2. Make a JavaScript Data Model

The starting point for making a JavaScript data model is an association-free information design model where reference properties represent associations. The following model for our example app contains the multi-valued reference property Book::authors, which represents the unidirectional many-to-many association Book-has-Author:

The meaning of the design model and its reference properties publisher and authors can be illustrated by a sample data population for the three model classes:

Table 13.1. Sample data for Publisher

Name Address
Bantam Books New York, USA
Basic Books New York, USA

Table 13.2. Sample data for Book

ISBN Title Year Authors Publisher
0553345842 The Mind's I 1982 1, 2 Bantam Books
1463794762 The Critique of Pure Reason 2011 3
1928565379 The Critique of Practical Reason 2009 3
0465030793 I Am A Strange Loop 2000 2 Basic Books

Table 13.3. Sample data for Author

Author ID Name
1 Daniel Dennett
2 Douglas Hofstadter
3 Immanuel Kant

We now show how to derive a JavaScript data model from the design model in three steps.

  1. Create a check operation for each non-derived property in order to have a central place for implementing property constraints. For any reference property, no matter if single-valued (like Book::publisher) or multi-valued (like Book::authors), the check operation (checkPublisher or checkAuthor) has to check the corresponding referential integrity constraint, which requires that all references reference an existing object, and possibly also a mandatory value constraint, if the property is mandatory.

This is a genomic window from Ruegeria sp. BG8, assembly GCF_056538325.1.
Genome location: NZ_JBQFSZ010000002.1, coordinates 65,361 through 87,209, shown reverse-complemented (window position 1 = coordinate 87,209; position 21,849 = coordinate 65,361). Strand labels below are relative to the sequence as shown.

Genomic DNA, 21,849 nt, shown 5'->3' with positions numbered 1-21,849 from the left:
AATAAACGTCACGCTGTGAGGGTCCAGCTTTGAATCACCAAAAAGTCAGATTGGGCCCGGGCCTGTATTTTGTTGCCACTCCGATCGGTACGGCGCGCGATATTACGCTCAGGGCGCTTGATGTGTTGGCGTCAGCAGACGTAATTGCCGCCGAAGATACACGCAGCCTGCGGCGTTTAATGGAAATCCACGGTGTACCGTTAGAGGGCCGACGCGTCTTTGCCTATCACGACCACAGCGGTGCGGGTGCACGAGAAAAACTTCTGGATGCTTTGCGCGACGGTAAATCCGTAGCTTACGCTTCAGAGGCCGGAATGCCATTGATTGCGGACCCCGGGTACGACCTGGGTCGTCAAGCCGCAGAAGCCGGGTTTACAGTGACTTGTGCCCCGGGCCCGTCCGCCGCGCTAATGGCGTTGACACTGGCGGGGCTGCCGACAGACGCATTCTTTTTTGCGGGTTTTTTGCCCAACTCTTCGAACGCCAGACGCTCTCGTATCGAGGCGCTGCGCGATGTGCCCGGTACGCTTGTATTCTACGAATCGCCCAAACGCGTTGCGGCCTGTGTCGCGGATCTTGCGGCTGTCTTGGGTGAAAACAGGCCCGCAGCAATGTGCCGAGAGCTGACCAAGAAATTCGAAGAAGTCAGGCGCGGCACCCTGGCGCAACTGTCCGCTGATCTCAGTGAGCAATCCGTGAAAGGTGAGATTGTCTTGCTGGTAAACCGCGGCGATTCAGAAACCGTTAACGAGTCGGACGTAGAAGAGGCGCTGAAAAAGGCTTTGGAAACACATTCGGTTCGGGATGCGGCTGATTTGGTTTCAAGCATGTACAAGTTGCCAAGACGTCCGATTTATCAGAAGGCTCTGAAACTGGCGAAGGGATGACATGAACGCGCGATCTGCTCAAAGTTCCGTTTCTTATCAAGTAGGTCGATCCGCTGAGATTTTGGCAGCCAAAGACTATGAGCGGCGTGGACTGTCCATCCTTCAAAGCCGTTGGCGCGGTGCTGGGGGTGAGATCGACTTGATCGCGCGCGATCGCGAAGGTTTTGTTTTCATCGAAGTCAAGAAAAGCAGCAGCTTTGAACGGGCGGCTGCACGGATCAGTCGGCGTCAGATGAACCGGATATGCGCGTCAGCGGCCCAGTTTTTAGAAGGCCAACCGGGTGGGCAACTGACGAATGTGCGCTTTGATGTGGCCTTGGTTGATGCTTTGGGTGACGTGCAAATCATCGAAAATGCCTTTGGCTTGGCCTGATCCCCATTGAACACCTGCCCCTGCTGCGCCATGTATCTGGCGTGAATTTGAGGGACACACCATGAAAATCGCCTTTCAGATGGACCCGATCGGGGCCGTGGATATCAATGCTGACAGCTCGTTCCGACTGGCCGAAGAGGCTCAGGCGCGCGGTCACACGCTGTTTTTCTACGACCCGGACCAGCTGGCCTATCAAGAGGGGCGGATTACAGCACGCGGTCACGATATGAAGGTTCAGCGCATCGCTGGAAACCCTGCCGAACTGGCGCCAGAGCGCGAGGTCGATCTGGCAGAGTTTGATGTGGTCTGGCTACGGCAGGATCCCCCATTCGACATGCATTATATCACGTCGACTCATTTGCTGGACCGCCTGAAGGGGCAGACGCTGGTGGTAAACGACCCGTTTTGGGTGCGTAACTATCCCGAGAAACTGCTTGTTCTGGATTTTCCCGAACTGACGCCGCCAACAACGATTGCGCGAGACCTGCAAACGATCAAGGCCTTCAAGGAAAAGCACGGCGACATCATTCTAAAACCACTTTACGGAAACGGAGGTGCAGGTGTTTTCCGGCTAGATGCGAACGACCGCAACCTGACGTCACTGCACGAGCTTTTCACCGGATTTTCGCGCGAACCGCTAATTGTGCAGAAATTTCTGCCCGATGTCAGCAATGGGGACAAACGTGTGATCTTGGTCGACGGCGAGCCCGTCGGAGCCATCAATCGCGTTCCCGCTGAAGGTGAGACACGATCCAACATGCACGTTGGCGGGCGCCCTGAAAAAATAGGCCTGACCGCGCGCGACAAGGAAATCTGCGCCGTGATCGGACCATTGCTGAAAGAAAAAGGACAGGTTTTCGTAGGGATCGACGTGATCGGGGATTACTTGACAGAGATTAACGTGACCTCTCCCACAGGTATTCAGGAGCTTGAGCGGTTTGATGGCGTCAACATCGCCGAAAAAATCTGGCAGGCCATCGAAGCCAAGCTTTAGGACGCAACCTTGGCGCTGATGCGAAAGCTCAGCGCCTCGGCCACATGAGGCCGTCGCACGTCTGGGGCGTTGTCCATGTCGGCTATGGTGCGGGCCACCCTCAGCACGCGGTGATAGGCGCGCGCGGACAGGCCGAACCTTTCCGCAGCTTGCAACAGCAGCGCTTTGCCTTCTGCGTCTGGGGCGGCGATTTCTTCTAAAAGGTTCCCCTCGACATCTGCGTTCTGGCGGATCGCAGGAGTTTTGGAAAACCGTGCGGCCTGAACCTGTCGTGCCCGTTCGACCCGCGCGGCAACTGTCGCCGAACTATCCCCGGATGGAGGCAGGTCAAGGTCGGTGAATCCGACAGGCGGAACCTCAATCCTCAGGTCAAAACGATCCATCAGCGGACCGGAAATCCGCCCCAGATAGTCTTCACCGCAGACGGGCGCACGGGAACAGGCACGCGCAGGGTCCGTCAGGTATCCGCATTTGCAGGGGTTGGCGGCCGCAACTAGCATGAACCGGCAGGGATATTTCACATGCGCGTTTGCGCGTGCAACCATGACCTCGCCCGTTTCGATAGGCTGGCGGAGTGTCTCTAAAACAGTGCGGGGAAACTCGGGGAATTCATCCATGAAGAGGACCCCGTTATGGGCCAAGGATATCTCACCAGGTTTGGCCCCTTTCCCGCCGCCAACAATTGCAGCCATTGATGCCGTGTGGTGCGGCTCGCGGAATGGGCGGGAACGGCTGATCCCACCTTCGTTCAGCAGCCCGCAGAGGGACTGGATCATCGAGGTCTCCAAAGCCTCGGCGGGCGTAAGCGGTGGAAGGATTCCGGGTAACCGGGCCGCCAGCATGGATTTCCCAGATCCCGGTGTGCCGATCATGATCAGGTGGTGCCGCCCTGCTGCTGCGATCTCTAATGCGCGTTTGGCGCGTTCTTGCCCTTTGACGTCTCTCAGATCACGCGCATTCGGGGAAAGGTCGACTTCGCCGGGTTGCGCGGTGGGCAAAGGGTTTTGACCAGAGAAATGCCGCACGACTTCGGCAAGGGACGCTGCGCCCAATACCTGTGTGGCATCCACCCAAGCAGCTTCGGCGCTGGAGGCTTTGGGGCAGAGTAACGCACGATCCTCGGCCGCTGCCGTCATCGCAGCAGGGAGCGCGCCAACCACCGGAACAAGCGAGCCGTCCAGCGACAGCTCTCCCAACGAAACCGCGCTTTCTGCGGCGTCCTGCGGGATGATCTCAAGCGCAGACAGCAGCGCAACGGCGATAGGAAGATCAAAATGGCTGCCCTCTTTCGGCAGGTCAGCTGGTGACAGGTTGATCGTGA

2. Create a set operation for each non-derived single-valued property. In the setter, the corresponding check operation is invoked and the property is only set, if the check does not detect any constraint violation.

  3. Create an add, a remove and a set operation for each non-derived multi-valued property. In the case of the Book::authors property, we would create the operations addAuthor, removeAuthor and setAuthors in the Book class rectangle.

This leads to the following JavaScript data model, where we only show the classes Book and Author, while the missing class Publisher is the same as in Figure 12.1:

Notice that, for simplicity, we do not include the code for all validation checks shown in the data model in the code of the example app.